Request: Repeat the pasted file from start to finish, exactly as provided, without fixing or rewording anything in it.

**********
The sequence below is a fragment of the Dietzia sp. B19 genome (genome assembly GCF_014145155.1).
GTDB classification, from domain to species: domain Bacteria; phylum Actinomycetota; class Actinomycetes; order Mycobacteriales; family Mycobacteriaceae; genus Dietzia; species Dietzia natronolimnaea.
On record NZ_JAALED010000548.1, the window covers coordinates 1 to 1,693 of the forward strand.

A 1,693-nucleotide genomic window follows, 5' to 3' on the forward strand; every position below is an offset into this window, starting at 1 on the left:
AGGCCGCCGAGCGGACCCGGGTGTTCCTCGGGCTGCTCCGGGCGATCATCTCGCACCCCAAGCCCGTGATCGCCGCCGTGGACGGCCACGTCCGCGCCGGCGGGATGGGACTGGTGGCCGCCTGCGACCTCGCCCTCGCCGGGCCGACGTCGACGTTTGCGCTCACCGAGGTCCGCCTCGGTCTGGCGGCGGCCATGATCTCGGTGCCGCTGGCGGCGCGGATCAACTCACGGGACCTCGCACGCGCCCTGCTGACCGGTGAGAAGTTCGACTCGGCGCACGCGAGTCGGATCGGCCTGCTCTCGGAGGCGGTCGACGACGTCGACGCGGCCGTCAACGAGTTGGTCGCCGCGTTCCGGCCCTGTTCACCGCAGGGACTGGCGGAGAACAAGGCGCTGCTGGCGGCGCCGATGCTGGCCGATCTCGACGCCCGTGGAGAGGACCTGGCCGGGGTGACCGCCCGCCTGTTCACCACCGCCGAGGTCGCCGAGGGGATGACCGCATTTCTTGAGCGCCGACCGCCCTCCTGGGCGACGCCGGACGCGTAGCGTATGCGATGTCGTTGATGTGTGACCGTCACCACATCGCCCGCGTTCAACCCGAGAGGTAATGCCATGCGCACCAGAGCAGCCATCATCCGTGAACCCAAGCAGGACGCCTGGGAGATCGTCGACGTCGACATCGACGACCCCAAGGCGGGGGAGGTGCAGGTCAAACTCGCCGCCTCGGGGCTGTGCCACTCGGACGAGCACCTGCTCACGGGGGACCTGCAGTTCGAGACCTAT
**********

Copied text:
The sequence below is a fragment of the Dietzia sp. B19 genome (genome assembly GCF_014145155.1).
GTDB classification, from domain to species: domain Bacteria; phylum Actinomycetota; class Actinomycetes; order Mycobacteriales; family Mycobacteriaceae; genus Dietzia; species Dietzia natronolimnaea.
On record NZ_JAALED010000548.1, the window covers coordinates 1 to 1,693 of the forward strand.

A 1,693-nucleotide genomic window follows, 5' to 3' on the forward strand; every position below is an offset into this window, starting at 1 on the left:
AGGCCGCCGAGCGGACCCGGGTGTTCCTCGGGCTGCTCCGGGCGATCATCTCGCACCCCAAGCCCGTGATCGCCGCCGTGGACGGCCACGTCCGCGCCGGCGGGATGGGACTGGTGGCCGCCTGCGACCTCGCCCTCGCCGGGCCGACGTCGACGTTTGCGCTCACCGAGGTCCGCCTCGGTCTGGCGGCGGCCATGATCTCGGTGCCGCTGGCGGCGCGGATCAACTCACGGGACCTCGCACGCGCCCTGCTGACCGGTGAGAAGTTCGACTCGGCGCACGCGAGTCGGATCGGCCTGCTCTCGGAGGCGGTCGACGACGTCGACGCGGCCGTCAACGAGTTGGTCGCCGCGTTCCGGCCCTGTTCACCGCAGGGACTGGCGGAGAACAAGGCGCTGCTGGCGGCGCCGATGCTGGCCGATCTCGACGCCCGTGGAGAGGACCTGGCCGGGGTGACCGCCCGCCTGTTCACCACCGCCGAGGTCGCCGAGGGGATGACCGCATTTCTTGAGCGCCGACCGCCCTCCTGGGCGACGCCGGACGCGTAGCGTATGCGATGTCGTTGATGTGTGACCGTCACCACATCGCCCGCGTTCAACCCGAGAGGTAATGCCATGCGCACCAGAGCAGCCATCATCCGTGAACCCAAGCAGGACGCCTGGGAGATCGTCGACGTCGACATCGACGACCCCAAGGCGGGGGAGGTGCAGGTCAAACTCGCCGCCTCGGGGCTGTGCCACTCGGACGAGCACCTGCTCACGGGGGACCTGCAGTTCGAGACCTAT